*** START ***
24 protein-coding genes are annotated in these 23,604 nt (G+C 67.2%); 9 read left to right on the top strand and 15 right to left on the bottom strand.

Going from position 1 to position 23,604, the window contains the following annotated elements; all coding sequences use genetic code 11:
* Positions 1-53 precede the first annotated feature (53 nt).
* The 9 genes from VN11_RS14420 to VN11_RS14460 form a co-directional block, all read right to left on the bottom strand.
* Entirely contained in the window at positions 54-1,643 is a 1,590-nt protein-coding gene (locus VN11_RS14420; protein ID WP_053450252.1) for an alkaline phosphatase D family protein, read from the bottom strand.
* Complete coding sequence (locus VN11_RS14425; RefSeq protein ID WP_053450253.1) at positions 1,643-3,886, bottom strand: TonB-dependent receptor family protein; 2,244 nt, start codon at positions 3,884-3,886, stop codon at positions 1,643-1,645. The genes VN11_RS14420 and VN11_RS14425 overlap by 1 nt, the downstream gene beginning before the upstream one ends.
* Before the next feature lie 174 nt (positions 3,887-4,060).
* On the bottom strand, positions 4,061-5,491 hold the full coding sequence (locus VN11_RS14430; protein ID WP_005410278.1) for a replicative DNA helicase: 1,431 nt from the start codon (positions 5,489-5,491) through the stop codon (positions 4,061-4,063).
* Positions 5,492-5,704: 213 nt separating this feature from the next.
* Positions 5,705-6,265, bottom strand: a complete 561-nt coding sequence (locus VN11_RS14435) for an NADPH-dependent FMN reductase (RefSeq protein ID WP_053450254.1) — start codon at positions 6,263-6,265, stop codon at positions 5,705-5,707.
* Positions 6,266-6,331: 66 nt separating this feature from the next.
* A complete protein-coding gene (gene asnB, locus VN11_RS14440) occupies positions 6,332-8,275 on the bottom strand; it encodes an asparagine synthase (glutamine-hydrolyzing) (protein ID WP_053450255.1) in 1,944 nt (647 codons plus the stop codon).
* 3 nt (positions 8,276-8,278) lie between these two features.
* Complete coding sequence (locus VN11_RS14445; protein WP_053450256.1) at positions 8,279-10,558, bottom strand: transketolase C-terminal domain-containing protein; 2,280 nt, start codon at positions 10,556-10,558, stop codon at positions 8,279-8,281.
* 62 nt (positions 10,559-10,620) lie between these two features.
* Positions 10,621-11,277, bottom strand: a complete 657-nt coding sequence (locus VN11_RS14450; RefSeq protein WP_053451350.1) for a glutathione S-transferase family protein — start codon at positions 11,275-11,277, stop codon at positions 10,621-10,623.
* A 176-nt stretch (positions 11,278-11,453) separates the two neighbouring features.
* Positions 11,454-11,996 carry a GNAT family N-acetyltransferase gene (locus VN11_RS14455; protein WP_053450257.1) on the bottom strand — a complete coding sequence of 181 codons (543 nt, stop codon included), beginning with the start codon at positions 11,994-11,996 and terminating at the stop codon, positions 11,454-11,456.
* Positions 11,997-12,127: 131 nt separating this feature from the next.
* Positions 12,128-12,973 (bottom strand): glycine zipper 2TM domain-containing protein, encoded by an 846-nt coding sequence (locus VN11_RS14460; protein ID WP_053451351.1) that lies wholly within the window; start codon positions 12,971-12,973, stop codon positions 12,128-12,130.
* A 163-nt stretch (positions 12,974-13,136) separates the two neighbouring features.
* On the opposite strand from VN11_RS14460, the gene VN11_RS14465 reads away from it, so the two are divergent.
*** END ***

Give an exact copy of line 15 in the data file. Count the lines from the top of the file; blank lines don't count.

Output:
* 62 nt (positions 10,559-10,620) lie between these two features.